Both the act of subversion and a reliance on the intangible metalinguistic sense reflect a strategy of fugitivity bound up with  the contemporary attraction to an intentionally racialized digital space. 

Smalls speaks on “digital emphatic blackness,” an emphasized performance of recognized or stereotypical black signs that indicate referential meaning as well as racial and gender indices; the necessity of signage within digital space implies the persecution of those signs beyond the digital space and assumes the nonexistence of a black sense of place outside of  the digital (7). 

The formation of a sensory grammar in fugitive digital space continues the tradition of black discursive agency such that Black Twitter effaces not only the “social public” that Brock speaks about but also a metalinguistic sociality. Instead, racialized digital space embodies black expression through a lexicon with its own potentialities, structures, and requirements for authenticity. An exercise in world-building as much as language-making, Black Twitter materializes a political temporality and subjectivity which users can engage to define themselves in relation. 

Naming a generational moment when “digital sociality is no longer a tangential or optional mode of being”, Smalls parenthetically invokes the conditions of quarantine in which the digital is the primary mode of being: the politic of digital fugitivity and the projective self are oppositional constructions; each are extractions of being – from the physical plane and the observable self, respectively. For this reason, digital profiles are an extension of our presence, a space predicated on the assumption that it is not the only plane that exists; nonetheless,  as if in an extended isolation(i.e. quarantine), access to the physical self is completely lost.

For many, particularly young people, extended loneliness can induce a desire for parasocial interaction that ushers a generational flight to digital space (Walsh). This identificatory anxiety intensifies the process of self-creation such that the stakes of the projective self are heightened. In pursuing recognition, Black Twitter’s occupancy of racialized digital space then reflects a double fugitivity from/towards both visibility and tangibility.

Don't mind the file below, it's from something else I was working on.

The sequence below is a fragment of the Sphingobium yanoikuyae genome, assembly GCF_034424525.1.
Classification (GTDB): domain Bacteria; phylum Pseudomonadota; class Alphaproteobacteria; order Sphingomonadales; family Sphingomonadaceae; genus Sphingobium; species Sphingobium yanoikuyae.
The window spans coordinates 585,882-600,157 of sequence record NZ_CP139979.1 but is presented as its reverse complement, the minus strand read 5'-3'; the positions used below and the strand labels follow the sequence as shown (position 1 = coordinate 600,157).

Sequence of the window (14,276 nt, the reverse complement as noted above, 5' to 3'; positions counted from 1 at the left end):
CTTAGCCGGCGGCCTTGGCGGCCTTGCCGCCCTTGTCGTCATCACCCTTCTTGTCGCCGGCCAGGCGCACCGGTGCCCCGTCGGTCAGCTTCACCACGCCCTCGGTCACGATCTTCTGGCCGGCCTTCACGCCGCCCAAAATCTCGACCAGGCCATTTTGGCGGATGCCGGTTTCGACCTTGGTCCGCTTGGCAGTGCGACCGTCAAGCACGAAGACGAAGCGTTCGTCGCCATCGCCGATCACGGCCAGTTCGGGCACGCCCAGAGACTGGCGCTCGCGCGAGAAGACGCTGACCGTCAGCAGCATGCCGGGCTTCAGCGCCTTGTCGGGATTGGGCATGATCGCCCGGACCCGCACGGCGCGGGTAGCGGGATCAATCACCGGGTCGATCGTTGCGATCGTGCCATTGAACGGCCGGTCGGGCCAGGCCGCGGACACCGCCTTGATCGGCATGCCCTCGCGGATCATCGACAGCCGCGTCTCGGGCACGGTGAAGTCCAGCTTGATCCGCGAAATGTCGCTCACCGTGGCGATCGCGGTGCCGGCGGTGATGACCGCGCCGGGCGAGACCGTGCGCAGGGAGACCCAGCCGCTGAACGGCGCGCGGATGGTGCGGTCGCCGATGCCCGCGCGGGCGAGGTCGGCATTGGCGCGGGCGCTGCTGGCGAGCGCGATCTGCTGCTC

*Gestures wildly*

In the total absence of the physical, what power do our “projective selves” hold? 

If the digital becomes our only access to the other, the projective self, a negotiation between the on- and offline, flattens into (indeed is subsumed by the notion of) the virtual. 

What happens when Twitter is no longer an extension of ourselves but our sole contact with one another? When black communities gather digitally rather than physically? At what point might  race change from casual to compulsory in digital identification? In other words, how do emphatically black signs and signers become necessarily black? 

To quell pandemic anxieties, We (black people) may exist on the plane of digital blackness to destabilize distance and approximate presence in the metalinguistic consciousness. “Black Twitter (digital) practice draws upon cultural referents and discourse conventions (“signifyin”) drawing from African American culture” such that we conjure what Carlyle Fielding Stewart calls “a black soul force” – “the capacity to create, interpret, and construct [a] reality,” here within the realm of the digital just as the soul in the body (Stewart 104; Brock 1013). The co-creation of a connective/communal plane now alternates between a compulsion and intention, a dual state of signifyin and the awareness thereof. Blackness enters the frame of consciousness such that its fungibility is self-perceived.